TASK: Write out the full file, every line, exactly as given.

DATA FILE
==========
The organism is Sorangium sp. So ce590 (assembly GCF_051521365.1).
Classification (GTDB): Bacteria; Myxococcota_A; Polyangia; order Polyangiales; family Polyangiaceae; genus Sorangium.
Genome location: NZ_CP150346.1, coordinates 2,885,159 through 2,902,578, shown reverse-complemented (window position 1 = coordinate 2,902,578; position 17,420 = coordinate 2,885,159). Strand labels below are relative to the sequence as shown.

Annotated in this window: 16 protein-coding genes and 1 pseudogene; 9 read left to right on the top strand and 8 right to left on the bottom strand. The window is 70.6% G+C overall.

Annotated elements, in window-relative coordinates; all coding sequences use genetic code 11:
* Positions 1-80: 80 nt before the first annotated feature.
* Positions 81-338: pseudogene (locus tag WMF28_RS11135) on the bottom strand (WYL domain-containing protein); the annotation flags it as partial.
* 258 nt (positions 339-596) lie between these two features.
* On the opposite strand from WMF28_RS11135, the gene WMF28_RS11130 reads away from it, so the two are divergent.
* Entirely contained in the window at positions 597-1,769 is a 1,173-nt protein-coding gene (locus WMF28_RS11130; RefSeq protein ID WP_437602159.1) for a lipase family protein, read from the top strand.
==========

The organism is Sorangium sp. So ce590 (assembly GCF_051521365.1).
Classification (GTDB): Bacteria; Myxococcota_A; Polyangia; order Polyangiales; family Polyangiaceae; genus Sorangium.
Genome location: NZ_CP150346.1, coordinates 2,885,159 through 2,902,578, shown reverse-complemented (window position 1 = coordinate 2,902,578; position 17,420 = coordinate 2,885,159). Strand labels below are relative to the sequence as shown.

Annotated in this window: 16 protein-coding genes and 1 pseudogene; 9 read left to right on the top strand and 8 right to left on the bottom strand. The window is 70.6% G+C overall.

Annotated elements, in window-relative coordinates; all coding sequences use genetic code 11:
* Positions 1-80: 80 nt before the first annotated feature.
* Positions 81-338: pseudogene (locus tag WMF28_RS11135) on the bottom strand (WYL domain-containing protein); the annotation flags it as partial.
* 258 nt (positions 339-596) lie between these two features.
* On the opposite strand from WMF28_RS11135, the gene WMF28_RS11130 reads away from it, so the two are divergent.
* Entirely contained in the window at positions 597-1,769 is a 1,173-nt protein-coding gene (locus WMF28_RS11130; RefSeq protein ID WP_437602159.1) for a lipase family protein, read from the top strand.